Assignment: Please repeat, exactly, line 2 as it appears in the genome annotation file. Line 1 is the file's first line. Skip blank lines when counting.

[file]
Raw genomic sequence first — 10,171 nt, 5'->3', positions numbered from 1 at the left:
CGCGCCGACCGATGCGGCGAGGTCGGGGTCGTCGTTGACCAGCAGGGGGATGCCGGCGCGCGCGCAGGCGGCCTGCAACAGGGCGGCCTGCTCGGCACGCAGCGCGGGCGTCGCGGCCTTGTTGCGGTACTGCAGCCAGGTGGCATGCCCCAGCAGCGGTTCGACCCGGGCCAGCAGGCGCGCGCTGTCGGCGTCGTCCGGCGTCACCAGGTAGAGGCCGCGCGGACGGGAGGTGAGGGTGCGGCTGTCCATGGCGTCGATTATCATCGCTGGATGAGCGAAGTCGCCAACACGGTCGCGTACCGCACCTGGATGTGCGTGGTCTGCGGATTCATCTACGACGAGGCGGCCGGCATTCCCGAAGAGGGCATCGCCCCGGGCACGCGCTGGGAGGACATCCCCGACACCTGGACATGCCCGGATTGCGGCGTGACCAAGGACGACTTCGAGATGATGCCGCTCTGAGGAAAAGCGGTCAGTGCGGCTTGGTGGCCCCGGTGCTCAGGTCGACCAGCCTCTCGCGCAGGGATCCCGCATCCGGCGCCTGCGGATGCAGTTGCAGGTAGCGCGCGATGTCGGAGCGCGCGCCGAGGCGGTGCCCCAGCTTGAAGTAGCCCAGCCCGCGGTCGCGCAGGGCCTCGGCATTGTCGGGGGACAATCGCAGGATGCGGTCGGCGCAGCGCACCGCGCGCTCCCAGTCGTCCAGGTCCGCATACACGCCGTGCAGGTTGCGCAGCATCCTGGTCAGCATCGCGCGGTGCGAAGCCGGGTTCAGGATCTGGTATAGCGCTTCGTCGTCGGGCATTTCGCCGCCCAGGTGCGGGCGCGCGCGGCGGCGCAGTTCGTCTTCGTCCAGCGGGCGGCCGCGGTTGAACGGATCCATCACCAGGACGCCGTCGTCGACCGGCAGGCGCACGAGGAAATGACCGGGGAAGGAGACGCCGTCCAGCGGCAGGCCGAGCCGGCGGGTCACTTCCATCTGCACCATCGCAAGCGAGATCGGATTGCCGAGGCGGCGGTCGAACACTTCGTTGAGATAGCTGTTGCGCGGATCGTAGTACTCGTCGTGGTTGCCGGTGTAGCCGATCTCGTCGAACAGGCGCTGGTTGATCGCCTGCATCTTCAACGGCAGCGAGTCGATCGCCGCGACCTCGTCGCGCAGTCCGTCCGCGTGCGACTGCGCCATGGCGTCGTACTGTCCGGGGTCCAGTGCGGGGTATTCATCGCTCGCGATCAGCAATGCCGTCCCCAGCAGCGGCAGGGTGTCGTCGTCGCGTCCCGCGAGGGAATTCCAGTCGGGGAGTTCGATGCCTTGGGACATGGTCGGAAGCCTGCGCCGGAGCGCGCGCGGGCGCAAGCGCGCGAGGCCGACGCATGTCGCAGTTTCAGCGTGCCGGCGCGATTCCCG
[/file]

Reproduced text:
CGCGCCGACCGATGCGGCGAGGTCGGGGTCGTCGTTGACCAGCAGGGGGATGCCGGCGCGCGCGCAGGCGGCCTGCAACAGGGCGGCCTGCTCGGCACGCAGCGCGGGCGTCGCGGCCTTGTTGCGGTACTGCAGCCAGGTGGCATGCCCCAGCAGCGGTTCGACCCGGGCCAGCAGGCGCGCGCTGTCGGCGTCGTCCGGCGTCACCAGGTAGAGGCCGCGCGGACGGGAGGTGAGGGTGCGGCTGTCCATGGCGTCGATTATCATCGCTGGATGAGCGAAGTCGCCAACACGGTCGCGTACCGCACCTGGATGTGCGTGGTCTGCGGATTCATCTACGACGAGGCGGCCGGCATTCCCGAAGAGGGCATCGCCCCGGGCACGCGCTGGGAGGACATCCCCGACACCTGGACATGCCCGGATTGCGGCGTGACCAAGGACGACTTCGAGATGATGCCGCTCTGAGGAAAAGCGGTCAGTGCGGCTTGGTGGCCCCGGTGCTCAGGTCGACCAGCCTCTCGCGCAGGGATCCCGCATCCGGCGCCTGCGGATGCAGTTGCAGGTAGCGCGCGATGTCGGAGCGCGCGCCGAGGCGGTGCCCCAGCTTGAAGTAGCCCAGCCCGCGGTCGCGCAGGGCCTCGGCATTGTCGGGGGACAATCGCAGGATGCGGTCGGCGCAGCGCACCGCGCGCTCCCAGTCGTCCAGGTCCGCATACACGCCGTGCAGGTTGCGCAGCATCCTGGTCAGCATCGCGCGGTGCGAAGCCGGGTTCAGGATCTGGTATAGCGCTTCGTCGTCGGGCATTTCGCCGCCCAGGTGCGGGCGCGCGCGGCGGCGCAGTTCGTCTTCGTCCAGCGGGCGGCCGCGGTTGAACGGATCCATCACCAGGACGCCGTCGTCGACCGGCAGGCGCACGAGGAAATGACCGGGGAAGGAGACGCCGTCCAGCGGCAGGCCGAGCCGGCGGGTCACTTCCATCTGCACCATCGCAAGCGAGATCGGATTGCCGAGGCGGCGGTCGAACACTTCGTTGAGATAGCTGTTGCGCGGATCGTAGTACTCGTCGTGGTTGCCGGTGTAGCCGATCTCGTCGAACAGGCGCTGGTTGATCGCCTGCATCTTCAACGGCAGCGAGTCGATCGCCGCGACCTCGTCGCGCAGTCCGTCCGCGTGCGACTGCGCCATGGCGTCGTACTGTCCGGGGTCCAGTGCGGGGTATTCATCGCTCGCGATCAGCAATGCCGTCCCCAGCAGCGGCAGGGTGTCGTCGTCGCGTCCCGCGAGGGAATTCCAGTCGGGGAGTTCGATGCCTTGGGACATGGTCGGAAGCCTGCGCCGGAGCGCGCGCGGGCGCAAGCGCGCGAGGCCGACGCATGTCGCAGTTTCAGCGTGCCGGCGCGATTCCCG